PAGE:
The absolute first step in getting started is to get your brand an invocation name.

Bag an invocation name now

To register Invocation Names on Google Home or on Alexa you need to actually launch a product. We recommend considering the simplest use case for your business service to cater to – and get building.

The possible components of an invocation command, according to Google

An invocation name is at the heart of the user journey on VUI devices such as Google Home and Amazon Echo. Users say an invocation name to begin interacting with a particular custom ‘skill’ (Amazon’s terminology) or ‘action phrase’ (Google’s terminology). Amazon uses the example of ‘Daily Horoscopes’ as an invocation name, in a scenario where a user says: ‘Alexa, ask Daily Horoscopes for the horoscope for Gemini’.

Your invocation name is the primary way that users trigger your ‘agent’, so it’s important to pick a good one that’s easy to pronounce, that’s recognisable to Google and Amazon (you can test this), and that adheres to the policies set out by Google and Amazon.

Involve your customers 

Take a look at this support request from users of Wunderlist, the popular to-do app. Its users are clearly itching for Wunderlist integration with their favourite Christmas gift, the Amazon Echo, and are demanding to be an active part of this digital journey.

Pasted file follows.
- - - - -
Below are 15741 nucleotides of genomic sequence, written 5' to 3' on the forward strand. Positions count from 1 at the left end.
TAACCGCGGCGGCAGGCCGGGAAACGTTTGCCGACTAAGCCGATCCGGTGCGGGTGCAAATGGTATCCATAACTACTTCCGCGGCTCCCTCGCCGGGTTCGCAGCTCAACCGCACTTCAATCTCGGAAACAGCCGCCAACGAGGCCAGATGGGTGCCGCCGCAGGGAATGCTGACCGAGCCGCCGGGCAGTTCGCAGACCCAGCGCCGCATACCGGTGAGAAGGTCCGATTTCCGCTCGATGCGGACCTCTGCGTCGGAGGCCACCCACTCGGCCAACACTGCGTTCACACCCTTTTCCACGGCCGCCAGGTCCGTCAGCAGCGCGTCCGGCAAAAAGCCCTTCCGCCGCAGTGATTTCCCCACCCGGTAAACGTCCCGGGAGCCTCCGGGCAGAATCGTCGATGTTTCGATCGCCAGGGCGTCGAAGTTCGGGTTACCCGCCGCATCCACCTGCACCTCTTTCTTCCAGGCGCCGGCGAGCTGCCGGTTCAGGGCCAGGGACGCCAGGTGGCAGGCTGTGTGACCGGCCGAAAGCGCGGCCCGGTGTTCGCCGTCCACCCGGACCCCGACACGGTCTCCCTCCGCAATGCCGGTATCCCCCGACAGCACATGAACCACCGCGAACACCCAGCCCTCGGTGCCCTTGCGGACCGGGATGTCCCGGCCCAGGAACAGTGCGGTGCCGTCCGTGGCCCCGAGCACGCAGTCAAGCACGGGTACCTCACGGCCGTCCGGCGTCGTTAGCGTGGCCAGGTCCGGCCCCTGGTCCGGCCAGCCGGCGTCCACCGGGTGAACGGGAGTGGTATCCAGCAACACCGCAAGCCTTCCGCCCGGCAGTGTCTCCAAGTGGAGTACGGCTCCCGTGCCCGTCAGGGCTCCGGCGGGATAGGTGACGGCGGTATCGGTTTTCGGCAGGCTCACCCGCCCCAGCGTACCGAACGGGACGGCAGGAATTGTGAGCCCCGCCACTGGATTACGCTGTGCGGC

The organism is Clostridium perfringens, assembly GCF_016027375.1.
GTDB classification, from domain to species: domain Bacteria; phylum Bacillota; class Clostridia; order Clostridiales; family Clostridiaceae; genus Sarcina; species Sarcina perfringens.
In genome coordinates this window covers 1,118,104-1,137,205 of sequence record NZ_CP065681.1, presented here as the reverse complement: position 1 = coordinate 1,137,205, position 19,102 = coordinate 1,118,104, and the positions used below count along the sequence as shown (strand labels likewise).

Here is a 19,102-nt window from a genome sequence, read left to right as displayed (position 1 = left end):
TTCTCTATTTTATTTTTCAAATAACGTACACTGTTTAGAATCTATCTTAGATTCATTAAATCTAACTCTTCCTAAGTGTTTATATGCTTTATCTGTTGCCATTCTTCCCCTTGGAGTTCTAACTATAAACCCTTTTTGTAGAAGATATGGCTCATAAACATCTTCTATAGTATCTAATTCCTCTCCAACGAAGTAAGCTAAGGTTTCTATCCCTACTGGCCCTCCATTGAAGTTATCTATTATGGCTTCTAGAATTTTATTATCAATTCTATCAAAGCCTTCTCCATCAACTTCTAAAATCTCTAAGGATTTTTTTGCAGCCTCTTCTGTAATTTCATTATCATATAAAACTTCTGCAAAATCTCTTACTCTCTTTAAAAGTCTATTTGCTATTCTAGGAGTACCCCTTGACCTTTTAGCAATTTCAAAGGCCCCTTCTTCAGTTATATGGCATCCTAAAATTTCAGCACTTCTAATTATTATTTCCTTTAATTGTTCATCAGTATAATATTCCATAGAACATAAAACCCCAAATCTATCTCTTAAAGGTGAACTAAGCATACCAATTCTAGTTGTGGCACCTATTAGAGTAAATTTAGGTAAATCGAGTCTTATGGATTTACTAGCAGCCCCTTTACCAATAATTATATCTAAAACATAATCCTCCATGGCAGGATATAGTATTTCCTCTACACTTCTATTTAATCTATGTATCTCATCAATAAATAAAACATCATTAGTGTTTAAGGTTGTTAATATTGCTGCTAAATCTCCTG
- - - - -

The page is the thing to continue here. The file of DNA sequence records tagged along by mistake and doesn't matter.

Wunderlist users demonstrate the need for brands to adopt VUI strategies

Aviva – presumably with the help of its Innovation unit – has launched its Alexa Skills, which seems to be proving very successful for its brand, with a five-star rating to-date. Aiming to help customers get comfortable with confusing insurance jargon, Alexa is encouraging users to enable the skill by saying things like ‘Alexa, ask Aviva what is a no claims discount’. This is Aviva’s ‘first step into the world of Alexa’, says Aviva, ‘with more advanced skills to come’.

Unlike Wunderlist, Aviva seems to be doing a good job of keeping its users closely involved in this first foray into the world of VUI. ‘We’re adding new features and functionality all the time and we’d love to hear your thoughts’, it says.

Meanwhile our good friends over at Api.ai – a conversational user experience platform – have announced ‘Actions on Google’ allowing you to build rich, conversational experiences for Google Assistant users on Google Home and deploy them as conversation actions. 

Tools like this make it possible for your service to receive and respond to user queries made using natural, human language – ‘I’m in the mood for comedy’, for example, rather than ‘search films for genre: comedy’.

Brands will need to consider how users will search their online services

Build flexibility into your VUI service

As with any digital product or service, you’ll need to ensure yours has the flexibility to be adapted as you learn more about VUI experiences and how to meet your strategic goals.

Machine learning will be key here in enabling brands to continually improve services in real-time based on user interactions. The main challenge today is creating the intelligence within your online service to expose and integrate it into these new user interfaces . So tool up and start learning!

Want to know more about the brand opportunity with VUI? Need to get your brand discovered on VUI devices? Talk to us!

This article originally appeared on Figaro Digital.